Dear Ross Gay,
I saw you laughing on Saturday. You threw back your head and pierced the cacophony of the giant bookfair at the LA Conventions center with the uninhibited rumble of your joy. I didn’t stop you, and I didn’t introduce myself because there was a small circle around you and I felt like an outsider.
I didn’t even know your name until a few months ago.
I always tell my students, “You’re not born knowing everything, so don’t be ashamed about what you don’t know today. But not knowing isn’t the same as not learning.”
I get so confused about the way I’m learning poems and poets, so slowly it seems to be a drip, and with such wide gaps I feel like an imposter to even call myself a reader of poetry, much less a writer. How do I learn all the good poets in this lifetime?
Who first mentioned your name? I wish I could personally thank that friend, along with you, for writing. You’re hardly an unknown what with that 2015 National Book Critics Circle Award and the 2016 Kingsley Tufts Poetry Award. Deep congratulations on those recognitions.
And now, thanks to someone I can’t remember, I have your Lace & Pyrite: Letters from Two Gardens, co-written with Aimee Nezhukumatathil, and your Catalog of Unabashed Gratitude, a book I return to often, and gift to friends who are non-poetry readers. I trust they’ll learn to love the form after reading you.
I met your words in 2015, but you’ve said so much before. In conversation with Elizabeth Hoover at the Furious Flower Reading Series, she pointed out that Catalog of Unabashed Gratitude seemed invested in different concerns from your first two books, notably, “exploring violence and masculinity.” She said your Catalog of Unabashed Gratitude “feels like those investments are very much in the background.”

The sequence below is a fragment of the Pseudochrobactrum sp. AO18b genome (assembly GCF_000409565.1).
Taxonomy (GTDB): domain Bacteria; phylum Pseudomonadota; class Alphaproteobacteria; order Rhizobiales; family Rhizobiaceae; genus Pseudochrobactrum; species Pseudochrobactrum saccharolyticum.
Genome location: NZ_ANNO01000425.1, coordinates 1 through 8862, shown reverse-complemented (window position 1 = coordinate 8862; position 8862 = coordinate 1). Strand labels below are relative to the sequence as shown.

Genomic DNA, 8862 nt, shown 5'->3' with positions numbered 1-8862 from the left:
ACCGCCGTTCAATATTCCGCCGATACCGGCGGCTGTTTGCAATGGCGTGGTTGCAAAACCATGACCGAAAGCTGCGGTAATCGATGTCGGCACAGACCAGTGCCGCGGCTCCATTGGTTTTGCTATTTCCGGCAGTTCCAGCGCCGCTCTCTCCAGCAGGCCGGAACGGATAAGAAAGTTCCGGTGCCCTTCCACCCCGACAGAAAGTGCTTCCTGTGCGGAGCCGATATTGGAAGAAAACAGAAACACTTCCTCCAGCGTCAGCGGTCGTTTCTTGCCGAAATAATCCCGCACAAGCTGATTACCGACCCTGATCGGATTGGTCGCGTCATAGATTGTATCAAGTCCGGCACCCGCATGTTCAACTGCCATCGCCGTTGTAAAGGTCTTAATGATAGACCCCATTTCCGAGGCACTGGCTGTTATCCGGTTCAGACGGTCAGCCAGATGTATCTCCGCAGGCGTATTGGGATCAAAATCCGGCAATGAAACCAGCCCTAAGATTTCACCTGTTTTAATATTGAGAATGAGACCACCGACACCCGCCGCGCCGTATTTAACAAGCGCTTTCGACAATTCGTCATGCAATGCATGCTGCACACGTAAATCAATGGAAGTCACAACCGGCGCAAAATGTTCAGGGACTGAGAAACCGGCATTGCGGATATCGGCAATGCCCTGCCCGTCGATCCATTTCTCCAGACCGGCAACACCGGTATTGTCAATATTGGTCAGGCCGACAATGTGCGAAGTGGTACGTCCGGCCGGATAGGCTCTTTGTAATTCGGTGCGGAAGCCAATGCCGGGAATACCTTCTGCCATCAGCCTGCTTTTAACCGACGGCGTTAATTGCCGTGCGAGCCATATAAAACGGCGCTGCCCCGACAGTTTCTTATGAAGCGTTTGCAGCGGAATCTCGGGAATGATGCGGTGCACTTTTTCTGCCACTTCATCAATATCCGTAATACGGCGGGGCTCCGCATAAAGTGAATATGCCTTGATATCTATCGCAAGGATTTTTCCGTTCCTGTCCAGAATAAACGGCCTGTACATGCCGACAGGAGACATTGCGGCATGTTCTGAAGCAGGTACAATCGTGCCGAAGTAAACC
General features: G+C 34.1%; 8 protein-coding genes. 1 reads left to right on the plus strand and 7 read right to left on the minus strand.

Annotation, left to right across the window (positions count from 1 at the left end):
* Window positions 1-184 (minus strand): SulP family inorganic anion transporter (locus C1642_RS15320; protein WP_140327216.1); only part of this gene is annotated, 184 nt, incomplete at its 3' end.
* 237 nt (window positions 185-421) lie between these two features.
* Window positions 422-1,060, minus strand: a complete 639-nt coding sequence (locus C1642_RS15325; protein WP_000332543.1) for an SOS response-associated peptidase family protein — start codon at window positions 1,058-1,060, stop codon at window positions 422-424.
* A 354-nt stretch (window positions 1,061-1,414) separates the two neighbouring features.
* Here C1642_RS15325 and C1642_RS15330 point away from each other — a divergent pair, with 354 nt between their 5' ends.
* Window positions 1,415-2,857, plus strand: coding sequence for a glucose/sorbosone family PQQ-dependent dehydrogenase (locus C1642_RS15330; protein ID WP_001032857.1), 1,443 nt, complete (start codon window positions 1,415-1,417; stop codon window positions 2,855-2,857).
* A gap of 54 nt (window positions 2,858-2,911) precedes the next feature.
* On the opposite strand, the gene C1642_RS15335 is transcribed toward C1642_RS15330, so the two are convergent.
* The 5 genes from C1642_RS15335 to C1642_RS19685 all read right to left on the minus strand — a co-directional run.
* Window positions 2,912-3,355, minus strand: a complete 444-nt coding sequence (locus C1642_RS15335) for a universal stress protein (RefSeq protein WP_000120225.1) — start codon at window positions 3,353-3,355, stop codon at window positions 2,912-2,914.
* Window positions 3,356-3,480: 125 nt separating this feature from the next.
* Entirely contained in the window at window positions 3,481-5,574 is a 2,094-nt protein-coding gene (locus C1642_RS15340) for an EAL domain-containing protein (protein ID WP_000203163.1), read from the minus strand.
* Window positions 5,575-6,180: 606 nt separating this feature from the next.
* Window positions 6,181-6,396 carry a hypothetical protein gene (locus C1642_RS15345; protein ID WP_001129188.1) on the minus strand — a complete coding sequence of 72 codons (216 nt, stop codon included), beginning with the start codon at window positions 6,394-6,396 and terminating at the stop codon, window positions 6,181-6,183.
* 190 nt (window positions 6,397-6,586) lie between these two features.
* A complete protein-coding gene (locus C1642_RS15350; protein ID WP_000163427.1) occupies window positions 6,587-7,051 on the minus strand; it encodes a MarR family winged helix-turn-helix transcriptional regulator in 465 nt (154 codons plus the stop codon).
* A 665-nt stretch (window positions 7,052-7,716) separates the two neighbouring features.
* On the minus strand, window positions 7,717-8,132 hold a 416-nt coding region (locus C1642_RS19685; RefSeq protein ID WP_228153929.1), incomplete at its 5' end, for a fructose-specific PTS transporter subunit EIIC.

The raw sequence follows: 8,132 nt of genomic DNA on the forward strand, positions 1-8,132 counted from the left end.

You agreed and reflected on why that might be:
Simply, I’ve been gardening a lot and working on orchards and working with people in community in a place that is…it’s sort of allowed me to think differently.
You’ve allowed me to think differently about trees, and grief, and plums. I wonder though, do you wish us to excavate your past poems to find this present joy? Can we learn how to be this gracefully grateful without living through your violence and pain? Am I cheating to sing joy with you if I didn’t first hold your sorrow?
For those who haven’t met your words, I give them a taste of fig from your mouth:
This is part of a series of gratitude letters to poets in celebration of National Poetry Month. You can read more about Ross Gay on his website.